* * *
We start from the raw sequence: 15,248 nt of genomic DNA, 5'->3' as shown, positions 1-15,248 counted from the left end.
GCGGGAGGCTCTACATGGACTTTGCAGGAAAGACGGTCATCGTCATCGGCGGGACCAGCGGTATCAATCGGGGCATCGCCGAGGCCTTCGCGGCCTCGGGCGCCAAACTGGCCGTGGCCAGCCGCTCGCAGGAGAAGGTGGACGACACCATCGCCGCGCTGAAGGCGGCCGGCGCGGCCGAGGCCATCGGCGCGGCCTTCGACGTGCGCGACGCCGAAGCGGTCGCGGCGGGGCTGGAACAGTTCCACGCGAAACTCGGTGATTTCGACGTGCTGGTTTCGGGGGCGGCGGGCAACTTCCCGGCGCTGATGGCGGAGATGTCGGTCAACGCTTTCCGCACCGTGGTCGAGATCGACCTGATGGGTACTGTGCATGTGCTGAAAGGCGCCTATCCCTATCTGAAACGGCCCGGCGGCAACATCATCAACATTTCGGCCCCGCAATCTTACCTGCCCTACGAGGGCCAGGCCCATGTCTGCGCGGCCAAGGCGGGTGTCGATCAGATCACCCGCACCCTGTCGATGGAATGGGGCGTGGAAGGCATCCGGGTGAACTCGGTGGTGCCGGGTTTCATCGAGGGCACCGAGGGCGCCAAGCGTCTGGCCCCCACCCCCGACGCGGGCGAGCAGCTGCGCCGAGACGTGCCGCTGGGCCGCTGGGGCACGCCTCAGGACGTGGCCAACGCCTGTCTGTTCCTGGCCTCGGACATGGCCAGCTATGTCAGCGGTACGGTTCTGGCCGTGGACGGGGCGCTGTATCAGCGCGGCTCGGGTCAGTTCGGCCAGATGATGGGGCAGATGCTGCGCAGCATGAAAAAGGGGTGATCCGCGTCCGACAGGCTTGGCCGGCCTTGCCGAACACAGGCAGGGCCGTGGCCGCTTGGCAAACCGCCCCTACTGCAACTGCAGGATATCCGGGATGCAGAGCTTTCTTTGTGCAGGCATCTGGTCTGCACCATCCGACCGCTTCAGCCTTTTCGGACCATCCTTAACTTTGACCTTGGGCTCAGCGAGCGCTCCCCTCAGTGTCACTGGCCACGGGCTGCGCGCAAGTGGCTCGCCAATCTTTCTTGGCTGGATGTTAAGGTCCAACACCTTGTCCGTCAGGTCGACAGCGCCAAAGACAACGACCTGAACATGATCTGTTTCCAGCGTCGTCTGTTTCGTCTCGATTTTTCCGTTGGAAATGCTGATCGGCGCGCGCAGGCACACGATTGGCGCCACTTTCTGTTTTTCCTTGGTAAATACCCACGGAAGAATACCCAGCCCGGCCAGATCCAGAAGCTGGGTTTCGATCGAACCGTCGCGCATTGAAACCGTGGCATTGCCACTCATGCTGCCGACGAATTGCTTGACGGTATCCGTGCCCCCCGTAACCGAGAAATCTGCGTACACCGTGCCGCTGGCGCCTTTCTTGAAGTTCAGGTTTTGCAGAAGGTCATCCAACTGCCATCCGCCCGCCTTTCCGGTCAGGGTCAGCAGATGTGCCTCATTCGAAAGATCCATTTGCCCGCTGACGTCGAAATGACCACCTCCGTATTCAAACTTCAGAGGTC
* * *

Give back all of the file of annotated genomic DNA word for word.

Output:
We start from the raw sequence: 15,248 nt of genomic DNA, 5'->3' as shown, positions 1-15,248 counted from the left end.
GCGGGAGGCTCTACATGGACTTTGCAGGAAAGACGGTCATCGTCATCGGCGGGACCAGCGGTATCAATCGGGGCATCGCCGAGGCCTTCGCGGCCTCGGGCGCCAAACTGGCCGTGGCCAGCCGCTCGCAGGAGAAGGTGGACGACACCATCGCCGCGCTGAAGGCGGCCGGCGCGGCCGAGGCCATCGGCGCGGCCTTCGACGTGCGCGACGCCGAAGCGGTCGCGGCGGGGCTGGAACAGTTCCACGCGAAACTCGGTGATTTCGACGTGCTGGTTTCGGGGGCGGCGGGCAACTTCCCGGCGCTGATGGCGGAGATGTCGGTCAACGCTTTCCGCACCGTGGTCGAGATCGACCTGATGGGTACTGTGCATGTGCTGAAAGGCGCCTATCCCTATCTGAAACGGCCCGGCGGCAACATCATCAACATTTCGGCCCCGCAATCTTACCTGCCCTACGAGGGCCAGGCCCATGTCTGCGCGGCCAAGGCGGGTGTCGATCAGATCACCCGCACCCTGTCGATGGAATGGGGCGTGGAAGGCATCCGGGTGAACTCGGTGGTGCCGGGTTTCATCGAGGGCACCGAGGGCGCCAAGCGTCTGGCCCCCACCCCCGACGCGGGCGAGCAGCTGCGCCGAGACGTGCCGCTGGGCCGCTGGGGCACGCCTCAGGACGTGGCCAACGCCTGTCTGTTCCTGGCCTCGGACATGGCCAGCTATGTCAGCGGTACGGTTCTGGCCGTGGACGGGGCGCTGTATCAGCGCGGCTCGGGTCAGTTCGGCCAGATGATGGGGCAGATGCTGCGCAGCATGAAAAAGGGGTGATCCGCGTCCGACAGGCTTGGCCGGCCTTGCCGAACACAGGCAGGGCCGTGGCCGCTTGGCAAACCGCCCCTACTGCAACTGCAGGATATCCGGGATGCAGAGCTTTCTTTGTGCAGGCATCTGGTCTGCACCATCCGACCGCTTCAGCCTTTTCGGACCATCCTTAACTTTGACCTTGGGCTCAGCGAGCGCTCCCCTCAGTGTCACTGGCCACGGGCTGCGCGCAAGTGGCTCGCCAATCTTTCTTGGCTGGATGTTAAGGTCCAACACCTTGTCCGTCAGGTCGACAGCGCCAAAGACAACGACCTGAACATGATCTGTTTCCAGCGTCGTCTGTTTCGTCTCGATTTTTCCGTTGGAAATGCTGATCGGCGCGCGCAGGCACACGATTGGCGCCACTTTCTGTTTTTCCTTGGTAAATACCCACGGAAGAATACCCAGCCCGGCCAGATCCAGAAGCTGGGTTTCGATCGAACCGTCGCGCATTGAAACCGTGGCATTGCCACTCATGCTGCCGACGAATTGCTTGACGGTATCCGTGCCCCCCGTAACCGAGAAATCTGCGTACACCGTGCCGCTGGCGCCTTTCTTGAAGTTCAGGTTTTGCAGAAGGTCATCCAACTGCCATCCGCCCGCCTTTCCGGTCAGGGTCAGCAGATGTGCCTCATTCGAAAGATCCATTTGCCCGCTGACGTCGAAATGACCACCTCCGTATTCAAACTTCAGAGGTC